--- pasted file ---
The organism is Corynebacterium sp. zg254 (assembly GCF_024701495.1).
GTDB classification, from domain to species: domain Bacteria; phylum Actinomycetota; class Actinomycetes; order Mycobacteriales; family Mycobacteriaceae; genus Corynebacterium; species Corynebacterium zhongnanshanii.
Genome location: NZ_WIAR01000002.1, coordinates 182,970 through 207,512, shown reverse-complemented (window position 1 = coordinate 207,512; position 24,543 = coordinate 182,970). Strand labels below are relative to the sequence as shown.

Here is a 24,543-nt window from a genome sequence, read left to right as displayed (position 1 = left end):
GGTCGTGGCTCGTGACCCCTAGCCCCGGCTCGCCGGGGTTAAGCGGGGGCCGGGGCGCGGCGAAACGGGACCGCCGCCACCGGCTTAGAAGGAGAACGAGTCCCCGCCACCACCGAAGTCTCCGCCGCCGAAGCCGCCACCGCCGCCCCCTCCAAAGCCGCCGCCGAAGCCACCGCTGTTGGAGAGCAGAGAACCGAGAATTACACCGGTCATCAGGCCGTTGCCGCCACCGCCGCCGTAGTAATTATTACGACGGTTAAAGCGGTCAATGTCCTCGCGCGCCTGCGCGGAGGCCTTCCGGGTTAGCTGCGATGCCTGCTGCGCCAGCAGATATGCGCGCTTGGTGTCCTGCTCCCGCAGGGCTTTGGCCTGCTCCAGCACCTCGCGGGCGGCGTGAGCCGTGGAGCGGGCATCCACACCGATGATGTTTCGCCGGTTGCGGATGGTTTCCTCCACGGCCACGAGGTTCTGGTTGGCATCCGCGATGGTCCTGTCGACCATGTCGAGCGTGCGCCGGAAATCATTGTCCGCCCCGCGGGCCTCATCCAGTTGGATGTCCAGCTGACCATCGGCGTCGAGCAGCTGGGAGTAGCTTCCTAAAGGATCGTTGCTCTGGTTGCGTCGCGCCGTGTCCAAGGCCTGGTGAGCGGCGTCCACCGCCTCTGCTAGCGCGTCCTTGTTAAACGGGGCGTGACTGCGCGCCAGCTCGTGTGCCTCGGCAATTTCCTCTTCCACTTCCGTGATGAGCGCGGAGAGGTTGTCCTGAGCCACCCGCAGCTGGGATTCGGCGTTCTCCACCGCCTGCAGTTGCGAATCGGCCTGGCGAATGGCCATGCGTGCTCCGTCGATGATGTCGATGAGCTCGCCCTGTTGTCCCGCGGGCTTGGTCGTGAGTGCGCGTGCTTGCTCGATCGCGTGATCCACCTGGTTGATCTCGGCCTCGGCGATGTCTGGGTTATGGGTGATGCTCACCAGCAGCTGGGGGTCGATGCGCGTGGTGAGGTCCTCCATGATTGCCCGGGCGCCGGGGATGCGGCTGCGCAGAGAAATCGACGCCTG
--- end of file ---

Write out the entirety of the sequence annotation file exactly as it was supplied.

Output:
The organism is Corynebacterium sp. zg254 (assembly GCF_024701495.1).
GTDB classification, from domain to species: domain Bacteria; phylum Actinomycetota; class Actinomycetes; order Mycobacteriales; family Mycobacteriaceae; genus Corynebacterium; species Corynebacterium zhongnanshanii.
Genome location: NZ_WIAR01000002.1, coordinates 182,970 through 207,512, shown reverse-complemented (window position 1 = coordinate 207,512; position 24,543 = coordinate 182,970). Strand labels below are relative to the sequence as shown.

Here is a 24,543-nt window from a genome sequence, read left to right as displayed (position 1 = left end):
GGTCGTGGCTCGTGACCCCTAGCCCCGGCTCGCCGGGGTTAAGCGGGGGCCGGGGCGCGGCGAAACGGGACCGCCGCCACCGGCTTAGAAGGAGAACGAGTCCCCGCCACCACCGAAGTCTCCGCCGCCGAAGCCGCCACCGCCGCCCCCTCCAAAGCCGCCGCCGAAGCCACCGCTGTTGGAGAGCAGAGAACCGAGAATTACACCGGTCATCAGGCCGTTGCCGCCACCGCCGCCGTAGTAATTATTACGACGGTTAAAGCGGTCAATGTCCTCGCGCGCCTGCGCGGAGGCCTTCCGGGTTAGCTGCGATGCCTGCTGCGCCAGCAGATATGCGCGCTTGGTGTCCTGCTCCCGCAGGGCTTTGGCCTGCTCCAGCACCTCGCGGGCGGCGTGAGCCGTGGAGCGGGCATCCACACCGATGATGTTTCGCCGGTTGCGGATGGTTTCCTCCACGGCCACGAGGTTCTGGTTGGCATCCGCGATGGTCCTGTCGACCATGTCGAGCGTGCGCCGGAAATCATTGTCCGCCCCGCGGGCCTCATCCAGTTGGATGTCCAGCTGACCATCGGCGTCGAGCAGCTGGGAGTAGCTTCCTAAAGGATCGTTGCTCTGGTTGCGTCGCGCCGTGTCCAAGGCCTGGTGAGCGGCGTCCACCGCCTCTGCTAGCGCGTCCTTGTTAAACGGGGCGTGACTGCGCGCCAGCTCGTGTGCCTCGGCAATTTCCTCTTCCACTTCCGTGATGAGCGCGGAGAGGTTGTCCTGAGCCACCCGCAGCTGGGATTCGGCGTTCTCCACCGCCTGCAGTTGCGAATCGGCCTGGCGAATGGCCATGCGTGCTCCGTCGATGATGTCGATGAGCTCGCCCTGTTGTCCCGCGGGCTTGGTCGTGAGTGCGCGTGCTTGCTCGATCGCGTGATCCACCTGGTTGATCTCGGCCTCGGCGATGTCTGGGTTATGGGTGATGCTCACCAGCAGCTGGGGGTCGATGCGCGTGGTGAGGTCCTCCATGATTGCCCGGGCGCCGGGGATGCGGCTGCGCAGAGAAATCGACGCCTG